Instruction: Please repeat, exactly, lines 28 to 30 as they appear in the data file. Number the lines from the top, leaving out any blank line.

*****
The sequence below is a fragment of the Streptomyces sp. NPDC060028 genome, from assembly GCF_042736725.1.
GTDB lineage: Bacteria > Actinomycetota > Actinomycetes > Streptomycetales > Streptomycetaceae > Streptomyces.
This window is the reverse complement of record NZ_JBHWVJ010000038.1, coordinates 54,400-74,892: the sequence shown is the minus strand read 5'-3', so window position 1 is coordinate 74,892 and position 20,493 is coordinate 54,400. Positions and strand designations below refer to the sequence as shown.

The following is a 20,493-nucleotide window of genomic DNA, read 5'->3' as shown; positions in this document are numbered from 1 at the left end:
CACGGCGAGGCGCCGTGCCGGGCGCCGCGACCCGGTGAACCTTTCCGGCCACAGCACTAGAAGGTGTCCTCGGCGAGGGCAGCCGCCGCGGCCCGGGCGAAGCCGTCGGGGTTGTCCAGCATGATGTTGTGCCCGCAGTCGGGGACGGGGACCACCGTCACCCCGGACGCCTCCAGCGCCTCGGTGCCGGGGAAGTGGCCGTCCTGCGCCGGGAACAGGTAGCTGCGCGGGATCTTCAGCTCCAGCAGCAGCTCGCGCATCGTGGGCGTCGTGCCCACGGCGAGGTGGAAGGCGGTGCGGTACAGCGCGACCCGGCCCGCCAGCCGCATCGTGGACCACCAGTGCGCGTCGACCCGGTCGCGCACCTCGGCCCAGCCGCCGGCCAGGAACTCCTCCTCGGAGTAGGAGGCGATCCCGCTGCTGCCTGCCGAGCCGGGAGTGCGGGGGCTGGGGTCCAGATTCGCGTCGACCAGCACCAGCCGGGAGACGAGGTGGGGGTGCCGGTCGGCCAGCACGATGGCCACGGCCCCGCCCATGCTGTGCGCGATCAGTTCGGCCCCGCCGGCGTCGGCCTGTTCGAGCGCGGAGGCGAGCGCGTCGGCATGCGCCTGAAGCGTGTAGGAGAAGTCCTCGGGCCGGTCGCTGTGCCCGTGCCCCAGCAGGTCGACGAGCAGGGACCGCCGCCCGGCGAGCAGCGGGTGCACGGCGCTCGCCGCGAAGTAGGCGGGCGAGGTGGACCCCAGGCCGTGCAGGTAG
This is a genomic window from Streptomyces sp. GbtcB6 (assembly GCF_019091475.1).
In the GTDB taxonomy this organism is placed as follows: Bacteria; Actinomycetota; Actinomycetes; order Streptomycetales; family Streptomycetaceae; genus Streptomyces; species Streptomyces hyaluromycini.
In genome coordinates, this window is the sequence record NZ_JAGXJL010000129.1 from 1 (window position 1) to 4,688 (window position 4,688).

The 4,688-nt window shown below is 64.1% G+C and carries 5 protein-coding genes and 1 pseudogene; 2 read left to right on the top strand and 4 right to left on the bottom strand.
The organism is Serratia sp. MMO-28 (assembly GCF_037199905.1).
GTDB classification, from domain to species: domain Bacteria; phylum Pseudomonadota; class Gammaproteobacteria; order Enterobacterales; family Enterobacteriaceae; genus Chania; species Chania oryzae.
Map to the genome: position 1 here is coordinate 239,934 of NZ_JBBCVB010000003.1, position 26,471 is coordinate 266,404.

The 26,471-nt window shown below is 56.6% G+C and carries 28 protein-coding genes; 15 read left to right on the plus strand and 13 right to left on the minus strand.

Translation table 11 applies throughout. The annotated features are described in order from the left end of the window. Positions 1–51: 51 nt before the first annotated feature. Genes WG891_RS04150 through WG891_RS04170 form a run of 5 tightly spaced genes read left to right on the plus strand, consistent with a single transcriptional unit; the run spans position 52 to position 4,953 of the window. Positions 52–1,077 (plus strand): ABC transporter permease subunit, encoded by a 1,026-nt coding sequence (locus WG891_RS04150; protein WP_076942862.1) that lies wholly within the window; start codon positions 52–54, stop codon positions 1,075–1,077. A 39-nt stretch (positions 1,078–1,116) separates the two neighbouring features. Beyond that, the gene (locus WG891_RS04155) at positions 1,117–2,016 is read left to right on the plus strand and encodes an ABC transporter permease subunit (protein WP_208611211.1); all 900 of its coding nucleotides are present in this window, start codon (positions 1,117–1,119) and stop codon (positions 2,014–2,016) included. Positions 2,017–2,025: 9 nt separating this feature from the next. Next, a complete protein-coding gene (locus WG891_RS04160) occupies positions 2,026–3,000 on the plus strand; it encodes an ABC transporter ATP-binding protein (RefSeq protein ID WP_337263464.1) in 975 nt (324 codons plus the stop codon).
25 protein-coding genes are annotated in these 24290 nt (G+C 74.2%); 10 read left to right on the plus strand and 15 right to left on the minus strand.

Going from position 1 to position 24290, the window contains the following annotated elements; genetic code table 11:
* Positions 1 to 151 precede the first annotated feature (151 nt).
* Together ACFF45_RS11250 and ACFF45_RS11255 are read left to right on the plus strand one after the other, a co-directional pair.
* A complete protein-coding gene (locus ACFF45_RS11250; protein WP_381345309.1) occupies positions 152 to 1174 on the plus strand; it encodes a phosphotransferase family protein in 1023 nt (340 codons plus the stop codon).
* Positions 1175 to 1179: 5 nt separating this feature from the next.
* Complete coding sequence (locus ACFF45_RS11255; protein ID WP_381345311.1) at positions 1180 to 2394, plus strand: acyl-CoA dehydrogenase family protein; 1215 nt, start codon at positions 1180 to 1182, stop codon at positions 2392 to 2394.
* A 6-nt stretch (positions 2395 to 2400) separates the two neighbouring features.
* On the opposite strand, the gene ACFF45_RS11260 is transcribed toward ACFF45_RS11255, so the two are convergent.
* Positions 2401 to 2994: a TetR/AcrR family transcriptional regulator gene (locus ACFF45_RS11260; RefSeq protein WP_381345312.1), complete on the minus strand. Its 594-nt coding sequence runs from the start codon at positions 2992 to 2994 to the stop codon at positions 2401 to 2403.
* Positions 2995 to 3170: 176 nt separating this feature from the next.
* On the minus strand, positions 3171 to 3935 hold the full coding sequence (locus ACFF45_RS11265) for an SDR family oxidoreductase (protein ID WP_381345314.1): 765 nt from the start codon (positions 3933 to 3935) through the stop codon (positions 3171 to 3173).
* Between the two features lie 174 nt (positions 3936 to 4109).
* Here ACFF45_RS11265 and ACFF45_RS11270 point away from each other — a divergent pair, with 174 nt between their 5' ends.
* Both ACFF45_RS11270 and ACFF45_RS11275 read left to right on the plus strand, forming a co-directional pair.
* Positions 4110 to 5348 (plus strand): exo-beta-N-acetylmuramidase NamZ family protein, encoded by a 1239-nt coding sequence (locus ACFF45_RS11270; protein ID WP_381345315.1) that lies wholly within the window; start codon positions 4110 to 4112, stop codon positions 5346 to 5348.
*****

* Here ACFF45_RS11265 and ACFF45_RS11270 point away from each other — a divergent pair, with 174 nt between their 5' ends.
* Both ACFF45_RS11270 and ACFF45_RS11275 read left to right on the plus strand, forming a co-directional pair.
* Positions 4110 to 5348 (plus strand): exo-beta-N-acetylmuramidase NamZ family protein, encoded by a 1239-nt coding sequence (locus ACFF45_RS11270; protein ID WP_381345315.1) that lies wholly within the window; start codon positions 4110 to 4112, stop codon positions 5346 to 5348.